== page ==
The Maltese government is providing 3.5 million euros in subsidies for the changeover to cleaner vehicles. Grants are to be given to anyone who de-registers and scraps their old combustion engine, while grants of between 400 and 6,000 euros are available for electric vehicles ranging from pedelecs to cargo bikes and cars.
According to Transport Minister Ian Borg, a total of four new programs have been launched to promote clean mobility. They apply retroactively to vehicles purchased from 1 January 2020.
Although the scheme covers subsidies for all private vehicle types including pedelecs, cargo-bikes, mopeds, motorcycles and quadricycles, as well as electric cars, the government expects the greatest effect to come from a simpler form of “scrapping bonus.” Anyone who scraps their old car when changing over to a “more environmentally friendly” vehicle will receive up to 900 euros. For de-registering and scrapping some types of combustion engine vehicles an additional 1000 euros is given if this vehicle is over 10 years old. Of the total sum of 3.5 million euros, up to 1.8 million euros are earmarked for this subsidy alone.
Even without scrapping an old vehicle, there are still 6,000 euros for an electric car and 2,000 euros for a used electric car (younger than 3 years and a maximum of 15,000 kilometres). For other vehicle types, subsidies start at 400 euros for an electric bicycle and increase to electric cargo bikes (2,000 euros). Electric motorcycles, mopeds and quadricycles, can receive between 400 and up to 6000 euros, depending on the type. Those who have their combustion engine converted to Autogas or LPG will be subsidised with up to 200 euros.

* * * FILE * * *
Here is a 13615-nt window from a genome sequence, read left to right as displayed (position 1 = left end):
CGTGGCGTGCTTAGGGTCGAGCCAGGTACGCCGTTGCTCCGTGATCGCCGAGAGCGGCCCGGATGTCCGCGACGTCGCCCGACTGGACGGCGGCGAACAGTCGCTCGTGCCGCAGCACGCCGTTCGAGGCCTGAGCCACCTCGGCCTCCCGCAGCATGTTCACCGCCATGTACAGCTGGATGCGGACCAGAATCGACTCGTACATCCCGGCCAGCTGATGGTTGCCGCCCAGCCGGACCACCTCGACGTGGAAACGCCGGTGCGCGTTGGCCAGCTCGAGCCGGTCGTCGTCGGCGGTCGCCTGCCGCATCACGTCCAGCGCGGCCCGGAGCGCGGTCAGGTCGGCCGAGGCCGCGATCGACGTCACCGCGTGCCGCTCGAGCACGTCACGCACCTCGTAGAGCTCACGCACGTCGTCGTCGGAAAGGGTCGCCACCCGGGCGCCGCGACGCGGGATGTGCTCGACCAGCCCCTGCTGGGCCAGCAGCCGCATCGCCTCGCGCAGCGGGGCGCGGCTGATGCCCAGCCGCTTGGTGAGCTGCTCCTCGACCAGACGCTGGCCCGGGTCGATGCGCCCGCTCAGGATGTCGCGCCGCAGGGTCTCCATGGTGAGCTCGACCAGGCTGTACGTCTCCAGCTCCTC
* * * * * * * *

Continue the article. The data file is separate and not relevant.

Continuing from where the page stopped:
“The transport strategy we are implementing for our country, does not only address today’s challenges, but looks to provide sustainability which works hand in hand with conserving nature,” said Borg. The Minister of Transport also acknowledged, however, that the subsidies alone will not be enough to achieve all the government’s goals for the transport sector. He called on people to pay more attention to sustainability when buying a new vehicle.
The last time we heard from Malta was in early 2018 when the EU Commission was threatening to court action against Malta for failing to hand in a national strategy for rolling out infrastructure for electric and alternative fuel vehicles. Now it seems the small country is really getting the ball rolling with more sustainable transport.
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